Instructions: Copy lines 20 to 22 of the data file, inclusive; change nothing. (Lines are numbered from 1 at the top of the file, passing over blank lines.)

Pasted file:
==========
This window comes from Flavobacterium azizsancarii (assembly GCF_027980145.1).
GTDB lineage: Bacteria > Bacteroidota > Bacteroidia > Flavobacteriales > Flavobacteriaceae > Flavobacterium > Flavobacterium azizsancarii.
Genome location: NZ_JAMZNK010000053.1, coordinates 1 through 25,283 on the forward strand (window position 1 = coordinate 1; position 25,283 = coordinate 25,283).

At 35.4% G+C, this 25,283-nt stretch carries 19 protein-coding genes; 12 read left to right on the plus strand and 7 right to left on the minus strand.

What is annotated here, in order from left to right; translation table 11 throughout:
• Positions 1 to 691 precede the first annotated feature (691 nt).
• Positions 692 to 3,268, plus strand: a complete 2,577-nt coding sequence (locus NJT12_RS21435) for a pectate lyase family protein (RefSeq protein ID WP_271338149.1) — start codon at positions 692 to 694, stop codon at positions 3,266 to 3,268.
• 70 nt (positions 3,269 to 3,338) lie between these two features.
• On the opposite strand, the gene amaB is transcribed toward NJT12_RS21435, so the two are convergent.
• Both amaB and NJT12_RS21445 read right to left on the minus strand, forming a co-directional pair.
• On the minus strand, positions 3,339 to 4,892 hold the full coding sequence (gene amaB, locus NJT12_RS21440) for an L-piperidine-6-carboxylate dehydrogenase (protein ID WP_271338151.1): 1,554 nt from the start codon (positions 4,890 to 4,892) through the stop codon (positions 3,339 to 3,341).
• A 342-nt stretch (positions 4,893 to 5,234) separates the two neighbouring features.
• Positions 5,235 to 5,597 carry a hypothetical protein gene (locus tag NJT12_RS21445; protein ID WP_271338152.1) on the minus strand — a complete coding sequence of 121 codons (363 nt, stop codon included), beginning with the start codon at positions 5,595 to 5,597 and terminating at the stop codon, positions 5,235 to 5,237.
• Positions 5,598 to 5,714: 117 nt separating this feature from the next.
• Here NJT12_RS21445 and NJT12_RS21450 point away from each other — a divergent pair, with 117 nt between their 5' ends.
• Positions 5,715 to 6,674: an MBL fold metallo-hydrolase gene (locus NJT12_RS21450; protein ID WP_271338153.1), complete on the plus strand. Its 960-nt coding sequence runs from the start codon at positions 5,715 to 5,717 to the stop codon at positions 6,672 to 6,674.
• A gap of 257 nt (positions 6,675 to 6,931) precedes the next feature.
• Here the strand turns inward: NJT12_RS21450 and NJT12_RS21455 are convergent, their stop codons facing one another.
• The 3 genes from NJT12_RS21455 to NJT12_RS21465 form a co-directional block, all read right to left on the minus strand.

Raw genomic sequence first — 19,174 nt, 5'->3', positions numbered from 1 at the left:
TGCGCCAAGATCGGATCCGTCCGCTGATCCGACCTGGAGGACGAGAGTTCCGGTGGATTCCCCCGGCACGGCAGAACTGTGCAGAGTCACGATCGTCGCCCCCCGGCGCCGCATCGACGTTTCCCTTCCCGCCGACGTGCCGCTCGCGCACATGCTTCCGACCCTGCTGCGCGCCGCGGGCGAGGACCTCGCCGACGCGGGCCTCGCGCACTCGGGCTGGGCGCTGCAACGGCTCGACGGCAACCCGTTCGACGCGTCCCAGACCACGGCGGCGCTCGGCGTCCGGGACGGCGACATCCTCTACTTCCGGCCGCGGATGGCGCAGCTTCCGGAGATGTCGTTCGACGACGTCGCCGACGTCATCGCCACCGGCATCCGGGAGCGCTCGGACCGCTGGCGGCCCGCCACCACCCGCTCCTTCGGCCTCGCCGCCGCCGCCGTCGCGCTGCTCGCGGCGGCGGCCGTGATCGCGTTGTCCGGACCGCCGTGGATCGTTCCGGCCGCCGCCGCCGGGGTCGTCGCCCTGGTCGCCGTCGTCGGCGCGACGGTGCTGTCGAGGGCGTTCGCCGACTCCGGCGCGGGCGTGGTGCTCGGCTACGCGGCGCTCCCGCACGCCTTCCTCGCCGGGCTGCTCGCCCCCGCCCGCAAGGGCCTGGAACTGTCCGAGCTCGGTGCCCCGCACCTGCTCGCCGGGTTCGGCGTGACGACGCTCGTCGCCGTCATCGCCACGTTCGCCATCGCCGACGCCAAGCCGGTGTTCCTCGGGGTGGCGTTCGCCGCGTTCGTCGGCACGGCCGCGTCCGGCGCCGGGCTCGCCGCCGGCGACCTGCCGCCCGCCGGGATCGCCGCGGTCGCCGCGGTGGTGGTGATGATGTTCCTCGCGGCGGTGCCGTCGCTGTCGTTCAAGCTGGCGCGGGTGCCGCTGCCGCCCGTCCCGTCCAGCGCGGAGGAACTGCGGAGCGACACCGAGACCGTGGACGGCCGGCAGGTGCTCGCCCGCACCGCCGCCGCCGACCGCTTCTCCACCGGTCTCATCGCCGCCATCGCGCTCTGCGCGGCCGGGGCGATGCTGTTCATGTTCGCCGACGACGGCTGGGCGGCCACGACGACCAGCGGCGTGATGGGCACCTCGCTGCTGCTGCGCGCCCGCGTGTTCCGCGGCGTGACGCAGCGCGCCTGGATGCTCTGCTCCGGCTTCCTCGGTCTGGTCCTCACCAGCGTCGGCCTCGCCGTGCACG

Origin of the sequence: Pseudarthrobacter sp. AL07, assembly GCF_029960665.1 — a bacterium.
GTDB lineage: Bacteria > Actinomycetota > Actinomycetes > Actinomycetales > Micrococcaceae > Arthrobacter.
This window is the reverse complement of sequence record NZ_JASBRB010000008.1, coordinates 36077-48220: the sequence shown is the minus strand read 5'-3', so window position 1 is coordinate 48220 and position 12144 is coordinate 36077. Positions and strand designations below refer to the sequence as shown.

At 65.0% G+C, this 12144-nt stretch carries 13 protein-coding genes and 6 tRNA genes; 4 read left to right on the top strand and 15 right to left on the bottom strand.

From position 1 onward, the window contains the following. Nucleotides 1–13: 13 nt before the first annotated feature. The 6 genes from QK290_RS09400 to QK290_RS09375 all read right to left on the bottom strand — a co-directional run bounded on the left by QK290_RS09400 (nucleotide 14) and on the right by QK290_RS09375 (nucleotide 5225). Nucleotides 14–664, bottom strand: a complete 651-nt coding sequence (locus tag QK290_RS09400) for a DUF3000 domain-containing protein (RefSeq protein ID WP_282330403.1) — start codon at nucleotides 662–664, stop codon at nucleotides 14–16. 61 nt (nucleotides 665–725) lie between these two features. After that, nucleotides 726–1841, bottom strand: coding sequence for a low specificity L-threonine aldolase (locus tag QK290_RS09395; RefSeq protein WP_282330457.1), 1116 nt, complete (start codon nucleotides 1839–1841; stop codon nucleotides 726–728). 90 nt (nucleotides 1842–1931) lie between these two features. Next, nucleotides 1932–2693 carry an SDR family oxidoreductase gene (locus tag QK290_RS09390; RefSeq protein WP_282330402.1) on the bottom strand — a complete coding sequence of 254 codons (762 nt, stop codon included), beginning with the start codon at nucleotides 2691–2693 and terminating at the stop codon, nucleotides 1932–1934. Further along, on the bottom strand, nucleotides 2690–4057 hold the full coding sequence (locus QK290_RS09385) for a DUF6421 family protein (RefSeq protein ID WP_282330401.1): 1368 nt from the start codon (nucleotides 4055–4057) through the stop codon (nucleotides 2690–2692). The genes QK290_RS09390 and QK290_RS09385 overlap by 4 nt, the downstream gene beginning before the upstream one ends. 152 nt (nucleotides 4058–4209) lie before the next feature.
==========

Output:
Raw genomic sequence first — 19,174 nt, 5'->3', positions numbered from 1 at the left:
TGCGCCAAGATCGGATCCGTCCGCTGATCCGACCTGGAGGACGAGAGTTCCGGTGGATTCCCCCGGCACGGCAGAACTGTGCAGAGTCACGATCGTCGCCCCCCGGCGCCGCATCGACGTTTCCCTTCCCGCCGACGTGCCGCTCGCGCACATGCTTCCGACCCTGCTGCGCGCCGCGGGCGAGGACCTCGCCGACGCGGGCCTCGCGCACTCGGGCTGGGCGCTGCAACGGCTCGACGGCAACCCGTTCGACGCGTCCCAGACCACGGCGGCGCTCGGCGTCCGGGACGGCGACATCCTCTACTTCCGGCCGCGGATGGCGCAGCTTCCGGAGATGTCGTTCGACGACGTCGCCGACGTCATCGCCACCGGCATCCGGGAGCGCTCGGACCGCTGGCGGCCCGCCACCACCCGCTCCTTCGGCCTCGCCGCCGCCGCCGTCGCGCTGCTCGCGGCGGCGGCCGTGATCGCGTTGTCCGGACCGCCGTGGATCGTTCCGGCCGCCGCCGCCGGGGTCGTCGCCCTGGTCGCCGTCGTCGGCGCGACGGTGCTGTCGAGGGCGTTCGCCGACTCCGGCGCGGGCGTGGTGCTCGGCTACGCGGCGCTCCCGCACGCCTTCCTCGCCGGGCTGCTCGCCCCCGCCCGCAAGGGCCTGGAACTGTCCGAGCTCGGTGCCCCGCACCTGCTCGCCGGGTTCGGCGTGACGACGCTCGTCGCCGTCATCGCCACGTTCGCCATCGCCGACGCCAAGCCGGTGTTCCTCGGGGTGGCGTTCGCCGCGTTCGTCGGCACGGCCGCGTCCGGCGCCGGGCTCGCCGCCGGCGACCTGCCGCCCGCCGGGATCGCCGCGGTCGCCGCGGTGGTGGTGATGATGTTCCTCGCGGCGGTGCCGTCGCTGTCGTTCAAGCTGGCGCGGGTGCCGCTGCCGCCCGTCCCGTCCAGCGCGGAGGAACTGCGGAGCGACACCGAGACCGTGGACGGCCGGCAGGTGCTCGCCCGCACCGCCGCCGCCGACCGCTTCTCCACCGGTCTCATCGCCGCCATCGCGCTCTGCGCGGCCGGGGCGATGCTGTTCATGTTCGCCGACGACGGCTGGGCGGCCACGACGACCAGCGGCGTGATGGGCACCTCGCTGCTGCTGCGCGCCCGCGTGTTCCGCGGCGTGACGCAGCGCGCCTGGATGCTCTGCTCCGGCTTCCTCGGTCTGGTCCTCACCAGCGTCGGCCTCGCCGTGCACG

Origin of the sequence: Pseudarthrobacter sp. AL07, assembly GCF_029960665.1 — a bacterium.